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Thursday, January 22, 2015

On the State of the Union and Getting Students' Priorities Straight

There's been a lot of big "States" lately, the State of the Union and the State of the State.  I asked my students regarding the former:

1.  Did you listen to the President?  Why or why not?
2.  Regardless, which issues would you most want the President to address?  Explain two.

In each class, I could count on one hand the students who heard the State of the Union.  Not entirely surprising, but so sad!  I'm betting not one heard Cuomo speak given it was during their school day.

Some simply forgot about the State of the Union, despite my reminder.  Some were not so much Republican or Independent as totally disinterested.  Some said it was their age.  Others thought it might be a lot of empty talk.  Many pointed to the necessity of studying for a barrage of midterm exams.  Alas, many had foreign-language tests, chemistry or physics the next day.  

I recognize the direct and immediate connection between their test grades and their academic welfare.  Yet, I wondered if education might not have its priorities wrong.  When test-taking takes precedence over listening to the President of your country, and a pretty powerful country at that, or cultivating good citizenship and an appreciation for the importance of current events, education seems misdirected.  I would argue with the high-stakes nature of more and more tests, we are more misdirected than ever.  I would argue that, had there been the ability to listen to Cuomo, students might have recognized the powerful direct and immediate connection between his words and their academic future.  Alas, many were probably taking midterms at that time.  I can vouch for a few who had chemistry.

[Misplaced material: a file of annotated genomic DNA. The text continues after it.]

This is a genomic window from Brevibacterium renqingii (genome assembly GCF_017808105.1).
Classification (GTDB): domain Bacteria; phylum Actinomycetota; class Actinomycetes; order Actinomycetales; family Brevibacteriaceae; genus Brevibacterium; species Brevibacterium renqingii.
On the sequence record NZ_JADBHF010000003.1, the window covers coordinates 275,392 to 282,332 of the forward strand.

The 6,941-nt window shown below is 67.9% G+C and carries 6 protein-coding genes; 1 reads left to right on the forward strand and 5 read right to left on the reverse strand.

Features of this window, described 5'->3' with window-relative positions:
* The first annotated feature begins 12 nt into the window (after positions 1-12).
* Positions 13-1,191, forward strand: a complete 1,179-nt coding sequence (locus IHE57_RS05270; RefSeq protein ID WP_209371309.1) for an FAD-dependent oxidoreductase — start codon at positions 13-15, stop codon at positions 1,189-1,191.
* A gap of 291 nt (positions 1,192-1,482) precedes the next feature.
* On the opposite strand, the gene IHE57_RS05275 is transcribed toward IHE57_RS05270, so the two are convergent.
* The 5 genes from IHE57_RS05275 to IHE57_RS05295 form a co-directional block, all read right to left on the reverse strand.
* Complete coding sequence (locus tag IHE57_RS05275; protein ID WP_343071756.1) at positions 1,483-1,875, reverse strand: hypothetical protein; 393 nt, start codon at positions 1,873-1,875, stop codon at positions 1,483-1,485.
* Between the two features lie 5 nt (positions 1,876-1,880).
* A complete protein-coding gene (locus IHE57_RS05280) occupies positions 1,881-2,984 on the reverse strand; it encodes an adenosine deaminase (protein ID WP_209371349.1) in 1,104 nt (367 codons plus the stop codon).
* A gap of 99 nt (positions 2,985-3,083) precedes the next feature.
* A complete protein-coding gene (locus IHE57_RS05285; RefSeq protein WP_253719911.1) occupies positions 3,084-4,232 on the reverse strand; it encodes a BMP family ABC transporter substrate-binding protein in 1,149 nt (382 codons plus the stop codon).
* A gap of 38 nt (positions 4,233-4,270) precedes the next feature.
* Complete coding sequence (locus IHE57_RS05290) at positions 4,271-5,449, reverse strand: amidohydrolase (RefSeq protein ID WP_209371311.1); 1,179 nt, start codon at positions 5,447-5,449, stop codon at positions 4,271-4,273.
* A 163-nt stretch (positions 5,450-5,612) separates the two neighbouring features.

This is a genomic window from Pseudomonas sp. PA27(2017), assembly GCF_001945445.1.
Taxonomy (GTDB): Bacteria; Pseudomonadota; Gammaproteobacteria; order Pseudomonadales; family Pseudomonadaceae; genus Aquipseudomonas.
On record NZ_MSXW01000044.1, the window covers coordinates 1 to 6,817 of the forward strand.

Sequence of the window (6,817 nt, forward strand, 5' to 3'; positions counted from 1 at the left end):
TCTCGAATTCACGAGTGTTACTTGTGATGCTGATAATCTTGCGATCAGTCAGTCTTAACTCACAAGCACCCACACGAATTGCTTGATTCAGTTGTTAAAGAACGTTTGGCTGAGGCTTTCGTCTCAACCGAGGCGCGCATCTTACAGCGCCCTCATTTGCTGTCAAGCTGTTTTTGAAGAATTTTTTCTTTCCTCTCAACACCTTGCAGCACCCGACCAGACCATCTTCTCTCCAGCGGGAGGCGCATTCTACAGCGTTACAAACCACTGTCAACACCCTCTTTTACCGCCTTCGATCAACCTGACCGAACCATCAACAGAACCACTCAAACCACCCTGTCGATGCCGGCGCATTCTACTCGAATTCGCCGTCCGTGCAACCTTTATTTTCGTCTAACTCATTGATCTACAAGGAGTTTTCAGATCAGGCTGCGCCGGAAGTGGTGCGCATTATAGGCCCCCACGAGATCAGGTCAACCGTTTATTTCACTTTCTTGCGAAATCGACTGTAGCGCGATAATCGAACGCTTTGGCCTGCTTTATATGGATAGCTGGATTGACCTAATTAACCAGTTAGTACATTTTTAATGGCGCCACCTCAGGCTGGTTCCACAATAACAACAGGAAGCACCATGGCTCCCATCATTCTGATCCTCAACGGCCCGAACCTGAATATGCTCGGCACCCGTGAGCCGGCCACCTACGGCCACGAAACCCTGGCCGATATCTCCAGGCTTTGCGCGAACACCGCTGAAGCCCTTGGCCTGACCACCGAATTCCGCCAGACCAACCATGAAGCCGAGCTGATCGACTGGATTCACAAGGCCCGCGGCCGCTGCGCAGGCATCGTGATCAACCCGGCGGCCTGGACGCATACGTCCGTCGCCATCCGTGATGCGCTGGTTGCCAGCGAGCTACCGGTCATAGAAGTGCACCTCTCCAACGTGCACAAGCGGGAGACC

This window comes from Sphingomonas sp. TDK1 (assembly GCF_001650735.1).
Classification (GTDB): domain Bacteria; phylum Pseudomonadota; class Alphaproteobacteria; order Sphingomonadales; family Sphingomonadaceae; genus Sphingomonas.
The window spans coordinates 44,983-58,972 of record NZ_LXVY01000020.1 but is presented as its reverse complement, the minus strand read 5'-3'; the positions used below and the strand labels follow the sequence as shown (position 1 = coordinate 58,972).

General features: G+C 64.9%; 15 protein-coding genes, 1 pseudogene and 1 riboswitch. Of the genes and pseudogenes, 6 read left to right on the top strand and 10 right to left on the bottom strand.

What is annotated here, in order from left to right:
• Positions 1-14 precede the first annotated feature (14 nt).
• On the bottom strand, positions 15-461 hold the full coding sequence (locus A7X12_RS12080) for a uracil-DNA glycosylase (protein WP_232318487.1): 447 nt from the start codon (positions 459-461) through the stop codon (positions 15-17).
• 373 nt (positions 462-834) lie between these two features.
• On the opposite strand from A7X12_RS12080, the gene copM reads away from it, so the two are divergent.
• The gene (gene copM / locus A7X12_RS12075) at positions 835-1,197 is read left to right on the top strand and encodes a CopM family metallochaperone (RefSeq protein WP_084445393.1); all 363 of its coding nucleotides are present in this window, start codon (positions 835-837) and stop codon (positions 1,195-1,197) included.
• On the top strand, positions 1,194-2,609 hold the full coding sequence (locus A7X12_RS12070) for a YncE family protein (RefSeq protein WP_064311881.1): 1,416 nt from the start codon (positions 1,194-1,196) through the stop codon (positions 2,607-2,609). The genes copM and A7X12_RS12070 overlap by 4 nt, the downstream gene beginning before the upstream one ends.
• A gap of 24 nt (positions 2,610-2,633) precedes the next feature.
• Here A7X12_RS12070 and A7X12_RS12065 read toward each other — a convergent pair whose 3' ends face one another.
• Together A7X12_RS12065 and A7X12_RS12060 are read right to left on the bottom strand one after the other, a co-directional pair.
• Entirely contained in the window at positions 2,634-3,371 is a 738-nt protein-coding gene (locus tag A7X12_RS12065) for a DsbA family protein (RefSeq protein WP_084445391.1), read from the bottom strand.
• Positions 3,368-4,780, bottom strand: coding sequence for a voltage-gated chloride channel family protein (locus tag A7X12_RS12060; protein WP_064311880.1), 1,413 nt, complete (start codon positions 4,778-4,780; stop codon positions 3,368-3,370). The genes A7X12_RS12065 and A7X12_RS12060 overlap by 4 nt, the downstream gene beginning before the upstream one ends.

In respect to the second question above, many students were concerned about college, jobs and the environment.  The president, of course, addressed all these issues and many more, to varying degrees.  We discussed some of his proposals, including free community college, sick days and childcare.  Will we discuss Cuomo's plans today?  Probably not.  Alas, students have a full-period, cumulative history midterm!  Today is the multiple-choice section...

I was most interested in the subjects that the President barely touched upon or completely neglected.  To let you know the focus of my world, I wasn't so much thinking about Al Qaeda as the Common Core.  Its name was not invoked once.  If we do a close reading, silence is sometimes golden.  Of course, there may be new testing threats under different names, a re-branding of a botched high-stakes system.  If we consider Cuomo's words, and I have yet to hunt down a transcript and read it, word on the street says, "Teachers Beware!"

I am guessing in the future if I want students to listen to the President, I will have to turn it into a mandatory assignment.  If this is the case for high-school students, however, it seems we haven't quite managed to get our priorities straight.  Let me be "transparent," however, because I believe in honesty and it is also humorous!  The irony of it all is that following our limited discussion yesterday, I spent the remainder of the period reviewing with students for their midterm today!  From what I hear, the Governor, in his test-based world, must be loving that!  Alas and Egad!  

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